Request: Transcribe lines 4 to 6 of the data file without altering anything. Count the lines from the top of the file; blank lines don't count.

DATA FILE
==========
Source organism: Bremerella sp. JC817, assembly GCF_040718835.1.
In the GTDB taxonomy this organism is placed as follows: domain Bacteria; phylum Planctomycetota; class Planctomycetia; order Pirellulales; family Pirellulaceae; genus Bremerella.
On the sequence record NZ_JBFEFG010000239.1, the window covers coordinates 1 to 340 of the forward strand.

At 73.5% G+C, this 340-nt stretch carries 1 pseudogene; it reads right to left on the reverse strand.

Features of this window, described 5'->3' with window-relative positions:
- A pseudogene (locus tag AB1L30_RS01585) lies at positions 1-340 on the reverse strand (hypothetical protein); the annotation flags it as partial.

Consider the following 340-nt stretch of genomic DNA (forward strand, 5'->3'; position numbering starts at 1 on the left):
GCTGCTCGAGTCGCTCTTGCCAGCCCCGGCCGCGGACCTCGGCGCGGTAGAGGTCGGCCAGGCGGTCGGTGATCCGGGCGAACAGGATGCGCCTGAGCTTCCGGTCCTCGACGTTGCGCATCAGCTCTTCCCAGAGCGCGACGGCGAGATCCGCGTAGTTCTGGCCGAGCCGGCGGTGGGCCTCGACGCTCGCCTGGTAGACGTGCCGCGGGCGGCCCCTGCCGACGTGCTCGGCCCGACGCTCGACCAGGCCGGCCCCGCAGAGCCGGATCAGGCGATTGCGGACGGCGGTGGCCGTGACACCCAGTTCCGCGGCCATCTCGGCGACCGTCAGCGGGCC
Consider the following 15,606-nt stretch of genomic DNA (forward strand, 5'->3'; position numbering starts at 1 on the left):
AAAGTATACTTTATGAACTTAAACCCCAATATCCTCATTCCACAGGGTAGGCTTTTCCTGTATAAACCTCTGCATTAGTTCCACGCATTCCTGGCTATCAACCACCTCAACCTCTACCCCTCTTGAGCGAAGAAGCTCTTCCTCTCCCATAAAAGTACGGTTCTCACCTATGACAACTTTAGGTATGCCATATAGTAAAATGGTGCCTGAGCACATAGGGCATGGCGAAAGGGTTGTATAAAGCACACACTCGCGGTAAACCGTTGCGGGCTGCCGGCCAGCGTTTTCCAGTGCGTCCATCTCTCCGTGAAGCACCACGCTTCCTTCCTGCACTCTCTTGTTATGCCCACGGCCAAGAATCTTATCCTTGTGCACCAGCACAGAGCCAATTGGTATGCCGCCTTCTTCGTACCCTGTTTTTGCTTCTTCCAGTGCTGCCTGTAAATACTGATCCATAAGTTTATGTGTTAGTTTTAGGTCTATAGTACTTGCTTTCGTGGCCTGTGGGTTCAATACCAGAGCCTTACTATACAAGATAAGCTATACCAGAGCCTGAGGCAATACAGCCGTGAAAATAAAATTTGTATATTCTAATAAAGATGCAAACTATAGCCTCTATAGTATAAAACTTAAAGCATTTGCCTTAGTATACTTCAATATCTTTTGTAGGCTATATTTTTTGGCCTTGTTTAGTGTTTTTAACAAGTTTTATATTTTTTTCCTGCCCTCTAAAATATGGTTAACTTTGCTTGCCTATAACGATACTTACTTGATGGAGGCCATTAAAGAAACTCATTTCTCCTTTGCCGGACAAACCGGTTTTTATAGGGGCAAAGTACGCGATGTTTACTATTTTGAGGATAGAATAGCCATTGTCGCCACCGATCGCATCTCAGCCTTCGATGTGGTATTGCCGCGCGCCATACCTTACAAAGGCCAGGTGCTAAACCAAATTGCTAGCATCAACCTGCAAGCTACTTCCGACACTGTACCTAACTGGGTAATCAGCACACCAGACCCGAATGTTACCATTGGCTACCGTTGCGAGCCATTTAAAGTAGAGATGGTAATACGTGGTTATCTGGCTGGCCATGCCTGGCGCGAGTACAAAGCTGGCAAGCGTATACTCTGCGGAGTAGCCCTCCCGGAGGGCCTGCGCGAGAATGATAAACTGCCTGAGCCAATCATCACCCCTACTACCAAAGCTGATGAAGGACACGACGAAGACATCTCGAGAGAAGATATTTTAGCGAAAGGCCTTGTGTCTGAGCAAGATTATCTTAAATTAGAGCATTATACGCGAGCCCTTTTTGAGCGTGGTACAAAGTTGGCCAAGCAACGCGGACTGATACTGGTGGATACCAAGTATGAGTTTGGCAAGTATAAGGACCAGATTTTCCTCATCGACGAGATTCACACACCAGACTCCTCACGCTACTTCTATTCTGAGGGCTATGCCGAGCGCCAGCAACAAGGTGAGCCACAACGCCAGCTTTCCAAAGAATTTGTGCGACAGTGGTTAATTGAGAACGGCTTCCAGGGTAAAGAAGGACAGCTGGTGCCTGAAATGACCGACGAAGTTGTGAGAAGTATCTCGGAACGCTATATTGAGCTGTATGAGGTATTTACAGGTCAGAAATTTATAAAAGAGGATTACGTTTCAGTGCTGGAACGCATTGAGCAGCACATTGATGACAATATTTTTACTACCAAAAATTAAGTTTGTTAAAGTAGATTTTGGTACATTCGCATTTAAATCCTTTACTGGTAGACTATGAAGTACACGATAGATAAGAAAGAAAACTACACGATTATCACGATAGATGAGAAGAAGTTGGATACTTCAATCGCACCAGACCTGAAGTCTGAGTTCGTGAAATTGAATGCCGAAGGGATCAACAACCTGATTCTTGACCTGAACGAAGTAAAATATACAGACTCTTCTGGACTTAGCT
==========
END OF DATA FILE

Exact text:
At 73.5% G+C, this 340-nt stretch carries 1 pseudogene; it reads right to left on the reverse strand.

Features of this window, described 5'->3' with window-relative positions:
- A pseudogene (locus tag AB1L30_RS01585) lies at positions 1-340 on the reverse strand (hypothetical protein); the annotation flags it as partial.